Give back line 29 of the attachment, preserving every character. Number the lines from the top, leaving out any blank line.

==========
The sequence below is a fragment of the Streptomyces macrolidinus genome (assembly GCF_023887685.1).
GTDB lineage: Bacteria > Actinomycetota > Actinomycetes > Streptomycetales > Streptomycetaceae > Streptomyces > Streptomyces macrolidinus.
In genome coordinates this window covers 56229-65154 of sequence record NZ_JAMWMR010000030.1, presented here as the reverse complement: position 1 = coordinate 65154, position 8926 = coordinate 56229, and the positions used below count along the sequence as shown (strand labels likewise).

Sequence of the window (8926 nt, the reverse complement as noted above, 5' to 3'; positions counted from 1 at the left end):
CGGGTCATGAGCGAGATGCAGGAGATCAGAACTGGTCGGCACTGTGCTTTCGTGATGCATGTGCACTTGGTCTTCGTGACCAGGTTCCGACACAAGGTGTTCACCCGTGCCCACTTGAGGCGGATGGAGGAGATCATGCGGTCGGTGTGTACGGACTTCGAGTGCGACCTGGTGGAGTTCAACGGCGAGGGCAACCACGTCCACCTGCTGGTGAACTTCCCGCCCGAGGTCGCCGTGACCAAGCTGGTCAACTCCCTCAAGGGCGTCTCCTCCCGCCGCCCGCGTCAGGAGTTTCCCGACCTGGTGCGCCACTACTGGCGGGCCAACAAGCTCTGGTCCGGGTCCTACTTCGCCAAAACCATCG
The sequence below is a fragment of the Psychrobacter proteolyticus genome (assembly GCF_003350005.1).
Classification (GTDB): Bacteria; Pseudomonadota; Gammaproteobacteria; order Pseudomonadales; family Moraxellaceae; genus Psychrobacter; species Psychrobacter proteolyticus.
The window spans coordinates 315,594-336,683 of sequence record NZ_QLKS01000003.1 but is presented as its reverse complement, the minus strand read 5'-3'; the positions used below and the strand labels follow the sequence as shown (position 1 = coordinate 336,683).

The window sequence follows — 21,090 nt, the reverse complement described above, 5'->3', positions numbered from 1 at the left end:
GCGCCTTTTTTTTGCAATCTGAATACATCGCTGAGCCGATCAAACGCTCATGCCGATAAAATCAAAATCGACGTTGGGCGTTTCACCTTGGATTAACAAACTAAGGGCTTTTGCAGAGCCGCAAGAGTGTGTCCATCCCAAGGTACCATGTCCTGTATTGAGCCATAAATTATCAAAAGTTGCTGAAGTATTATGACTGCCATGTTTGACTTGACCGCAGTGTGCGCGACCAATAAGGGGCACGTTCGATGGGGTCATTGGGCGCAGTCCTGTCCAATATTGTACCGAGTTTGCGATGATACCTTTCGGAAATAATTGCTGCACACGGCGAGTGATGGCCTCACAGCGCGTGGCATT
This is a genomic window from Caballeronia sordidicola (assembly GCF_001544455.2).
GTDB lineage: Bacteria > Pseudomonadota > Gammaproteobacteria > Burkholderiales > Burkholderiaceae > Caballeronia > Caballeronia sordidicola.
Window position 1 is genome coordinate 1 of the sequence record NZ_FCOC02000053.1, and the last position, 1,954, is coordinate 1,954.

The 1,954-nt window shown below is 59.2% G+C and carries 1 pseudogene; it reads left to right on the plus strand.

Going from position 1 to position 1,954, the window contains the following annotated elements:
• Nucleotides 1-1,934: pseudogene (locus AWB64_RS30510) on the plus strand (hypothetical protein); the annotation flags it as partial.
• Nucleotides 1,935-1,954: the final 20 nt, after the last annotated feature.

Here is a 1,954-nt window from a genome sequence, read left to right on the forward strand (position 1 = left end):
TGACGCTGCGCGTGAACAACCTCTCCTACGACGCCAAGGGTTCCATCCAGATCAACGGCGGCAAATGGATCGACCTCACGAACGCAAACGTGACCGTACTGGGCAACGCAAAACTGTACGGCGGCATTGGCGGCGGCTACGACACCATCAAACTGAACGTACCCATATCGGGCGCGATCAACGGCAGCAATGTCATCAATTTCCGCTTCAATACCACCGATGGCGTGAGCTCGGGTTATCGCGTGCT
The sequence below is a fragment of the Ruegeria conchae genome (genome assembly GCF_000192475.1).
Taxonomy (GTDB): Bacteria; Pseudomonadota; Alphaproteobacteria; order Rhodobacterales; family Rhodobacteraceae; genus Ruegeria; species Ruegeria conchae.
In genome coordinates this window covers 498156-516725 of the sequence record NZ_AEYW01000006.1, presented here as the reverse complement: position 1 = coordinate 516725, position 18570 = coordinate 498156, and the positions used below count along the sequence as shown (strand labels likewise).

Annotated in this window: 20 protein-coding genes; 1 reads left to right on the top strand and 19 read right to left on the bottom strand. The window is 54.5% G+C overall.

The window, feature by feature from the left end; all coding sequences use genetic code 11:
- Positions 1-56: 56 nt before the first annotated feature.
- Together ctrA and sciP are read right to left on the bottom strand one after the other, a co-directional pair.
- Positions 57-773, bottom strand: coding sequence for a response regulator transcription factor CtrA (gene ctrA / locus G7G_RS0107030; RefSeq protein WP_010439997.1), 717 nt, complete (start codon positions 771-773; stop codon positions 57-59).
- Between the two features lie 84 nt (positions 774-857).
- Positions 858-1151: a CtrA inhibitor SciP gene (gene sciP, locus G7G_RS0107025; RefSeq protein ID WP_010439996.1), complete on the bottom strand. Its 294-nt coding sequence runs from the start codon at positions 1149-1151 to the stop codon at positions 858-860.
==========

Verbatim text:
- Positions 858-1151: a CtrA inhibitor SciP gene (gene sciP, locus G7G_RS0107025; RefSeq protein ID WP_010439996.1), complete on the bottom strand. Its 294-nt coding sequence runs from the start codon at positions 1149-1151 to the stop codon at positions 858-860.